Your resting heart rate may indicate you are close to or getting sick: if your RHR spikes significantly, it may be a sign you are under the weather. It’s best to take a few days off if this is the case.
These spikes and what they mean will only become clear for you after you start tracking your resting heart rate and correspond the data with how you feel.
Trend: Resting Heart Rate Remains Stables (1-3 bpm variance)
This is a pretty good indication that your body is not stressed or within regular levels of fatigue. It’s a pretty good sign that you should be able to train as per normal.
I usually check my resting heart rate in the morning. If it looks normal (1-3 bpm of what it is normally) AND I don’t feel abnormally sore or tired, I’ll put in a hard day of training. If, the RHR spikes by say 4-7 bpm, it’s a sign I’m overtrained and I’ll usually take a day off or only do some active recovery training.
Recovery Heart Rate Test
Your Heart Rate Recovery (also called Recovery Heart Rate) refers to your heart’s ability to return to a normal heart rate after some level of physical activity and is one of the more useful real-world tests you can use to gauge your conditioning, as it applies to your sports activity.
How to Measure Your Recovery Heart Rate
There are two standard tests: the two-minute test and the 1-minute test. More important is the one minute test since your body has less time to recover.
- Perform an activity at max intensity for 60 seconds and take your heart rate. Rest completely for 60 seconds and take your heart rate again.
- Subtract the heart rate after one minute of rest from the heart rate at the end of the 60-second high-intensity effort to determine your recovery heart rate. For example, if working levels were 175 beats per minute and the one-minute recovery rate was 130, then 45 is the recovery heart rate.
- Repeat this test every 4-6 weeks to track your improvement (higher number means your heart is becoming more efficient).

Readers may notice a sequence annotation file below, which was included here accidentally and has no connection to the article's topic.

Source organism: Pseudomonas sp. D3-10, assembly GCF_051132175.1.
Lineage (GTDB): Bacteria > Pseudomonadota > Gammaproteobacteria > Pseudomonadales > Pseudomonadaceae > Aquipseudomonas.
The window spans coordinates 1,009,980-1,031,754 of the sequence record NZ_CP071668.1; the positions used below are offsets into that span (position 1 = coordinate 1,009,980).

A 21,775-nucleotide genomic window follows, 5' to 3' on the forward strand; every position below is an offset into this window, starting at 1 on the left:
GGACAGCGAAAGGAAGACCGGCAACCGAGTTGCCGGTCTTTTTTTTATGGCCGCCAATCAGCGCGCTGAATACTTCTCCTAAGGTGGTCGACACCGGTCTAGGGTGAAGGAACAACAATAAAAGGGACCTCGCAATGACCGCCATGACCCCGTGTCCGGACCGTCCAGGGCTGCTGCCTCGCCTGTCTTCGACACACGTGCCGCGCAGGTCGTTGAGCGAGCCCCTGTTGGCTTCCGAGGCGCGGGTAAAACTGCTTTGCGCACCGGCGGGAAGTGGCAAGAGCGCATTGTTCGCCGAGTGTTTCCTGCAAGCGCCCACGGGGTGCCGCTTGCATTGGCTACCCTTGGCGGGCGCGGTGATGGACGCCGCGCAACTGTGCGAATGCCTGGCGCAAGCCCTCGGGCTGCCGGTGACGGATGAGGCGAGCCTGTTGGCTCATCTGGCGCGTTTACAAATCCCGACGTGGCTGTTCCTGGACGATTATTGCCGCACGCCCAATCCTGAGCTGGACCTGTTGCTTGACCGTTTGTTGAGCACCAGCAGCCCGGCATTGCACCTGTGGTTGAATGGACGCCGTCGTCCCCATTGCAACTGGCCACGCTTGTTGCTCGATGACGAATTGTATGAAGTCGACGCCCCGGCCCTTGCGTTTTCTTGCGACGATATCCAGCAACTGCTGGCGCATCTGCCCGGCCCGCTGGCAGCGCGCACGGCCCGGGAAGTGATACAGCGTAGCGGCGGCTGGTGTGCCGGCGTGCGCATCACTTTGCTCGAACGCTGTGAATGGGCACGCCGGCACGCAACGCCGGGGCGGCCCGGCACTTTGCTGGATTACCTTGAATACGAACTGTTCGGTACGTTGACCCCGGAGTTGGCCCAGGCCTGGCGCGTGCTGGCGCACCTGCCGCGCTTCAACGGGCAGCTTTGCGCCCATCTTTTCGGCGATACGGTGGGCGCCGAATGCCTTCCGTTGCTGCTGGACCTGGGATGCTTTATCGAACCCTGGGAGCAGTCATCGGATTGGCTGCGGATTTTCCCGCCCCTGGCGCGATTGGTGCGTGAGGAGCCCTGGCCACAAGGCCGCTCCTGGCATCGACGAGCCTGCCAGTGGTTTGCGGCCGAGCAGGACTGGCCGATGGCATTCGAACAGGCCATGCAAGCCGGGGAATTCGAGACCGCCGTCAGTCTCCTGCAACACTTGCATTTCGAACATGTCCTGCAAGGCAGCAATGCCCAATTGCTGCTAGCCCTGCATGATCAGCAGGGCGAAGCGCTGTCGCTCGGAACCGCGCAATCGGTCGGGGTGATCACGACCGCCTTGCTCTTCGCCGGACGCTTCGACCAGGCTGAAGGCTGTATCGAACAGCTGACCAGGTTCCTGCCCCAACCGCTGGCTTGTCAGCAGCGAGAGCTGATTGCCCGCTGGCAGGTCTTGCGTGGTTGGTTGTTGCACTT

This is a powerful metric you can use to track your overall fitness and recovery level. Together with your Resting Heart Rate, your Recovery Heart Rate is a valuable tool to track just how ‘fit’ you are.
Conditioning Tip: If you keep a log of your Recovery Heart Rate figures over the course of say a training camp for a fight / or big event, it’s a power tool to tell you exactly how far..or close you are to reaching your level of fighting fitness (if you compare this data to previous Recovery Heart Rate times you have in the past).
Testing Fight Conditioning with Recovery Heart Rate
You can take advantage of the heart rate recovery test to gauge your real world, skill specific conditioning. This works very well as a once a week test when tested against the same activity each week. You should see significant improvements over time.
For fight athletes, tracking your Recovery Heart Rate between rounds is a great way to gauge your fight conditioning for a fight.
For example, you can test your Recovery Heart Rate after every round of sparring or pad work. If your conditioning is on point, you should see your heart rate drop below 140 bpm after each round (sparring, bag, fight round, etc).
A well-conditioning fight athlete’s Recovery Heart Rate should drop at least 40 bmp after 1 minute of rest, even the maximum heart rate is maintained for extended periods of time beforehand.
If your heart rate is far south of 140 beats per minute after 1 minute of rest, it’s a sign that your cardiovascular conditioning needs improvements.
Constant Power Output @ Heart Rate Test
Another gauge is to test your power output at a given heart rate.
Power output simply the amount of work done over an interval of time. The exact measurement depends on the type work activity you are measuring.
For running, power output would be expressed as the distance run over an interval period. For biking, it would be the distance you peddle in a given time. For something like Muay Thai or Boxing, it may how many punches or kicks (at a certain intensity) you can throw per round.
As your cardiovascular system becomes more efficient, your heart rate will decrease given a steady power output. For example, you can run at a steady pace (power output) with a lower heart rate.
What is Your Constant Power Output